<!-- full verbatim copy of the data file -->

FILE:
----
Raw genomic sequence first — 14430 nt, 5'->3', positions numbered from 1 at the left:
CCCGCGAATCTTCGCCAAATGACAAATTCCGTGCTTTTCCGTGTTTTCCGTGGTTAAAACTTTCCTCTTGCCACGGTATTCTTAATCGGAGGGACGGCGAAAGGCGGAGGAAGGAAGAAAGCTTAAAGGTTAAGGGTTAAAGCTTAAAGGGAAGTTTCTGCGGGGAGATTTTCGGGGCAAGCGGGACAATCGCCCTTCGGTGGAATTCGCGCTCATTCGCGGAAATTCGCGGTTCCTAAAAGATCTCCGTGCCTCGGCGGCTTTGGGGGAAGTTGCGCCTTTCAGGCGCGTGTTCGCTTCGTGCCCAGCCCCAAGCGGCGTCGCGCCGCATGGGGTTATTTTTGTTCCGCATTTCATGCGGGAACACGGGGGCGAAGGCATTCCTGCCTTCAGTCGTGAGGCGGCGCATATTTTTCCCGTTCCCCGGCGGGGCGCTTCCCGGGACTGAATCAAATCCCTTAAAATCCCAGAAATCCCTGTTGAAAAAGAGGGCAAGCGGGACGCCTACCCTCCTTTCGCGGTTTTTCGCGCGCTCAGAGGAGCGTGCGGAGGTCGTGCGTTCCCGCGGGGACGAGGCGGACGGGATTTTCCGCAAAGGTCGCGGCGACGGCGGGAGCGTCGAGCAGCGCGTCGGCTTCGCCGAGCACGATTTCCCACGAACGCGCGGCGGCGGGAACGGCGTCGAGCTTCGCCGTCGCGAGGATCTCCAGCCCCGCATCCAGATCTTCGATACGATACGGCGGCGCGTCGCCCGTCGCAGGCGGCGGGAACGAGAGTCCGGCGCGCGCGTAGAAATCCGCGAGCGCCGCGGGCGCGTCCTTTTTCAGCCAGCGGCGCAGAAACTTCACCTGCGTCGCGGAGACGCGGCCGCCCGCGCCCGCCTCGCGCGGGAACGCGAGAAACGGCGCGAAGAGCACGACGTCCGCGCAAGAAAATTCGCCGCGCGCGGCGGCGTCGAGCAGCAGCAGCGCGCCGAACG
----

Raw genomic sequence first — 14430 nt, 5'->3', positions numbered from 1 at the left:
CCCGCGAATCTTCGCCAAATGACAAATTCCGTGCTTTTCCGTGTTTTCCGTGGTTAAAACTTTCCTCTTGCCACGGTATTCTTAATCGGAGGGACGGCGAAAGGCGGAGGAAGGAAGAAAGCTTAAAGGTTAAGGGTTAAAGCTTAAAGGGAAGTTTCTGCGGGGAGATTTTCGGGGCAAGCGGGACAATCGCCCTTCGGTGGAATTCGCGCTCATTCGCGGAAATTCGCGGTTCCTAAAAGATCTCCGTGCCTCGGCGGCTTTGGGGGAAGTTGCGCCTTTCAGGCGCGTGTTCGCTTCGTGCCCAGCCCCAAGCGGCGTCGCGCCGCATGGGGTTATTTTTGTTCCGCATTTCATGCGGGAACACGGGGGCGAAGGCATTCCTGCCTTCAGTCGTGAGGCGGCGCATATTTTTCCCGTTCCCCGGCGGGGCGCTTCCCGGGACTGAATCAAATCCCTTAAAATCCCAGAAATCCCTGTTGAAAAAGAGGGCAAGCGGGACGCCTACCCTCCTTTCGCGGTTTTTCGCGCGCTCAGAGGAGCGTGCGGAGGTCGTGCGTTCCCGCGGGGACGAGGCGGACGGGATTTTCCGCAAAGGTCGCGGCGACGGCGGGAGCGTCGAGCAGCGCGTCGGCTTCGCCGAGCACGATTTCCCACGAACGCGCGGCGGCGGGAACGGCGTCGAGCTTCGCCGTCGCGAGGATCTCCAGCCCCGCATCCAGATCTTCGATACGATACGGCGGCGCGTCGCCCGTCGCAGGCGGCGGGAACGAGAGTCCGGCGCGCGCGTAGAAATCCGCGAGCGCCGCGGGCGCGTCCTTTTTCAGCCAGCGGCGCAGAAACTTCACCTGCGTCGCGGAGACGCGGCCGCCCGCGCCCGCCTCGCGCGGGAACGCGAGAAACGGCGCGAAGAGCACGACGTCCGCGCAAGAAAATTCGCCGCGCGCGGCGGCGTCGAGCAGCAGCAGCGCGCCGAACG